When Zayan first told me that he has epilepsy, I didn’t believe him. “You mean seizures, right?” I was embarrassed at how much I didn’t know. Epilepsy is a disorder of the brain that triggers recurrent seizures. It can be caused by different conditions that affect a person’s brain. A person is diagnosed with epilepsy when they have had two or more seizures that are not caused by another medical condition such as a high fever or low blood sugar.

  • Public Health Matters Blog - Partner, Train, Respond: Increasing Global Emergency Management Capacity
    Countries in Africa are no strangers to major disease outbreaks that can result in illness and death of millions of people. In the past two years alone the continent has experienced infectious disease outbreaks of cholera, meningitis, Ebola Virus Disease, Lassa fever, and Yellow fever, and other public health emergencies such as drought and famine.

  • Public Health Matters Blog - Halloween Rules of the Road
    Halloween is an exciting time for kids and adults – the delight of dressing up in a fun costume, all of the spooky decorations, and of course let’s not forget the candy. Traditionally, kids trick-or-treat at night – going house-to-house in their costumes. On average, children are more than twice as likely to be hit by a car and killed on Halloween than on any other day of the year. Children are at Trick-or-Treat Checklist: first aid kit, warm clothes, water, cell phone, emergency contact card, trick-or-treat route, reflective strips or tape, well-fitting costume, comfy shoes, flashlight or glow sticks, trick-or-treat baggreater risk of injury than adults because they are small, have trouble judging distances and speeds, and have little to no experience with traffic rules.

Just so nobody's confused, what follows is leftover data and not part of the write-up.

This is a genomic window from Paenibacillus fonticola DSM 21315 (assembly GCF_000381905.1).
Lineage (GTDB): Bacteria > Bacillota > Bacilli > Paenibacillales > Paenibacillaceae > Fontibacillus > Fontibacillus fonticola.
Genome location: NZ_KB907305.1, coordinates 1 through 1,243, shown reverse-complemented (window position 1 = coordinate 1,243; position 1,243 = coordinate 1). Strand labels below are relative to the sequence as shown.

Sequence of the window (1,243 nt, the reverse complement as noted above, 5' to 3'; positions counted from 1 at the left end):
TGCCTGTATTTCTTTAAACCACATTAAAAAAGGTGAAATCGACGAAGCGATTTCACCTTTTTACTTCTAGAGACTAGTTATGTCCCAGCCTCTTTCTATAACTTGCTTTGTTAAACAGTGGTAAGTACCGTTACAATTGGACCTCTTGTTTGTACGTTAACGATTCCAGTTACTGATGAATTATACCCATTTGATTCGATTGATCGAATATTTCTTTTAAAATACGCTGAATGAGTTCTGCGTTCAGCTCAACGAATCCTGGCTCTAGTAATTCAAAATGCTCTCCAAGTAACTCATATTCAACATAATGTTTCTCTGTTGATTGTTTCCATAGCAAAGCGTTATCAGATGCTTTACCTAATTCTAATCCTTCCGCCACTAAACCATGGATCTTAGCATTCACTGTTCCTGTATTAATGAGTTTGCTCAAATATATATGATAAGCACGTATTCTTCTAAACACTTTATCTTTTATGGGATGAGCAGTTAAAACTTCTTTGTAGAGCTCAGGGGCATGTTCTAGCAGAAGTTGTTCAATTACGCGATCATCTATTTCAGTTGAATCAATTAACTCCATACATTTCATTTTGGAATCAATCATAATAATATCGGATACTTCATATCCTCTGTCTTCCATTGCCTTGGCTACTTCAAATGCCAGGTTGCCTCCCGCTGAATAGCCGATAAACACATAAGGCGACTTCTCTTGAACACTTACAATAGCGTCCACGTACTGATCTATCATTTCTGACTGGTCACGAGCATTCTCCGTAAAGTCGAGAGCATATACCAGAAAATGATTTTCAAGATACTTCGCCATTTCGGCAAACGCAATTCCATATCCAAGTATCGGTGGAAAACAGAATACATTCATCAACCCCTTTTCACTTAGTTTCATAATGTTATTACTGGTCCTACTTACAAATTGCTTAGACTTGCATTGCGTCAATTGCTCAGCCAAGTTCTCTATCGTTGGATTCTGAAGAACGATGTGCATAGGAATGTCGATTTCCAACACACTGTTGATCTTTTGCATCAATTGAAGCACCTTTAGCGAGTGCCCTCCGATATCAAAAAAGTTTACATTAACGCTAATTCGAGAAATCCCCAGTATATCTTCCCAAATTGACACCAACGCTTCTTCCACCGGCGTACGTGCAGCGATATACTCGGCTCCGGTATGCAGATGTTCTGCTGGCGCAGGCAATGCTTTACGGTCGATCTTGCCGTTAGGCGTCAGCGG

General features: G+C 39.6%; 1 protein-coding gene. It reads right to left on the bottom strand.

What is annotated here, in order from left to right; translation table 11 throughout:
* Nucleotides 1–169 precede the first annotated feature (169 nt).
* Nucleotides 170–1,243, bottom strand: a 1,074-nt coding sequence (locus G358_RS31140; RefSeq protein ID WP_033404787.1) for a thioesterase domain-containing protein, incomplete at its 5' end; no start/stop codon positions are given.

• New: Health Alert Network (HAN) No. 408 - Advice for Providers Treating Patients in or Recently Returned from Hurricane-Affected Areas, Including Puerto Rico and US Virgin Islands
    The Centers for Disease Control and Prevention (CDC) is working with federal, state, territorial, and local agencies and global health partners in response to recent hurricanes. CDC is aware of media reports and anecdotal accounts of various infectious diseases in hurricane-affected areas, including Puerto Rico and the US Virgin Islands (USVI). Because of compromised drinking water and decreased access to safe water, food, and shelter, the conditions for outbreaks of infectious diseases exist. The purpose of this HAN advisory is to remind clinicians assessing patients currently in or recently returned from hurricane-affected areas to be vigilant in looking for certain infectious diseases, including leptospirosis, dengue, hepatitis A, typhoid fever, vibriosis, and influenza. Additionally, this Advisory provides guidance to state and territorial health departments on enhanced disease reporting.

  • New: Health Alert Network (HAN) No. 407 - Rifampin/Penicillin-Resistant Strain of RB51 Brucella Contracted from Consumption of Raw Milk
    The Texas Department of State Health Services, with assistance from CDC, is investigating Brucella RB51 exposures and illnesses that may be connected to the purchase and consumption of raw (unpasteurized) milk from K-Bar Dairy in Paradise, Texas. Symptoms of brucellosis can include: fever, sweats, malaise, anorexia, headache, fatigue, muscle & joint pain, and potentially more serious complications (e.g., swelling of heart, liver, or spleen, neurologic symptoms).